Whilst there aren't specific TESTS FOR IBS, your hospital doctor may consider blood and stool lab investigations in confirming the diagnosis.
An endoscopic test may be offered, particularly if your symptoms are not typical of the Irritable Bowel Syndrome or if you have risk factors for other diseases such as bowel cancer.
If there is any relationship to food, you might also need a food intolerance assessment.
Your family doctor will likely refer you to a hospital Gastroenterologist for an opinion as they have access to investigations such as a colonoscopy, flexible sigmoidoscopy, CT-colonography and ultrasound.
Initially, your doctor will take a history of your complaint, perform an examination which might include a rectal examination (a finger examination of your back passage and a rigid Sigmoidoscopy - passing a rigid tube through your anus to look inside the back passage and assess the lining in your lower bowel or rectum).
Whilst there is NO SPECIFIC IBS BLOOD TEST, your doctor may do some blood tests to exclude other conditions such as celiac disease (by performing a celiac antibody blood test - see celiac disease), check for anaemia which can occur in conditions such as bowel cancer and inflammatory bowel disease and other investigations that they feel will help in making a diagnosis.
They will probably send stool samples to determine if there is a bacterial or parasite infection (see IBS or a parasite) causing your symptoms. They may also check a faecal calprotectin level, a substance that is present in your stool when bowel inflammation is present.
Acid reflux (often associated with weight gain) is quite common and may need further investigation with gastroscopy, a flexible camera examination of your upper gastrointestinal tract.
They might also consider food precipitants for your symptoms and want to exclude lactose intolerance .They do this by performing a lactose tolerance test.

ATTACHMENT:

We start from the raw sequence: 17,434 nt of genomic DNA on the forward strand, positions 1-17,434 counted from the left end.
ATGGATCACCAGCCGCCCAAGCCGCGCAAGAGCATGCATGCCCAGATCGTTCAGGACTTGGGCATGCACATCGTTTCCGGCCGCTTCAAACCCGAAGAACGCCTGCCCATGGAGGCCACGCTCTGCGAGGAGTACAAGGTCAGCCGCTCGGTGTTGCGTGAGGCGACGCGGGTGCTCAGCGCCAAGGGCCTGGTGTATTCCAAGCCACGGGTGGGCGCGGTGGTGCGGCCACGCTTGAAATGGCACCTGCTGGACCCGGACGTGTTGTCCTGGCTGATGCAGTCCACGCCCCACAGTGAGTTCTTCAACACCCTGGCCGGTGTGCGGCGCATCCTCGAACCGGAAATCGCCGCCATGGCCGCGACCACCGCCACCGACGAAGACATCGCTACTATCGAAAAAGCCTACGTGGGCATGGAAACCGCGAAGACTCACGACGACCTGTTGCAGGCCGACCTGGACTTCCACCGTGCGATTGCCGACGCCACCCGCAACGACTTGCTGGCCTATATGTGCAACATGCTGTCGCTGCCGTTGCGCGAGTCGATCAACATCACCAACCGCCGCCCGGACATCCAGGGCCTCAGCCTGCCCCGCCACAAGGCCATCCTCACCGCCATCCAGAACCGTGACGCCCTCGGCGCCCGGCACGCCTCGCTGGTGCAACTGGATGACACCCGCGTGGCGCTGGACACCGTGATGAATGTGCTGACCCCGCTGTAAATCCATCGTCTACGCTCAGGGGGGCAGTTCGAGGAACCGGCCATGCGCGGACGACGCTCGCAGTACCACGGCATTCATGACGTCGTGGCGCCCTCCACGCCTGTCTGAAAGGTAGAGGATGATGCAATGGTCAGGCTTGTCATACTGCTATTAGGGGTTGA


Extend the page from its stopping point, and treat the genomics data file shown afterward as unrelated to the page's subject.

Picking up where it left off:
An intolerance to gluten and SIBO or small intestinal bacterial overgrowth (see small intestinal bacterial overgrowth) are other considerations.
The need for FURTHER TESTS for IBS symptoms really depends on age and clinical indication. These will be carried out if there are any concerns about pathological causes for your symptoms such as bowel cancer, diverticular disease or inflammatory bowel disease.
The most common investigations done are:
FLEXIBLE SIGMOIDOSCOPY - passing a flexible camera into the left side of the large bowel to assess the lining (learn more about flexible sigmoidoscopy)
COLONOSCOPY - (see colonoscopy) a flexible camera passed into your large bowel through the anus (entrance to your back passage), with the intention of assessing the whole of your large bowel or colon to the caecum or terminal ileum. You can see colonoscopy pictures here .
BARIUM ENEMA - a barium enema is performed by passing a special dye through the back passage which shows up on x-ray.
CT COLONOGRAPHY - (see CT colonography) is used to assess the large bowel and is often reserved in cases where colonoscopy would be risky or technically not possible
ULTRASOUND - an examination that uses sound waves to highlight your abdominal organs
The more invasive your test, the higher the risk of having it done. However, when there are issues such as weight loss or rectal bleeding, investigations really are necessary.
If you are a woman, ovarian cancer and endometriosis can sometimes mimic IBS symptoms and may need to be excluded.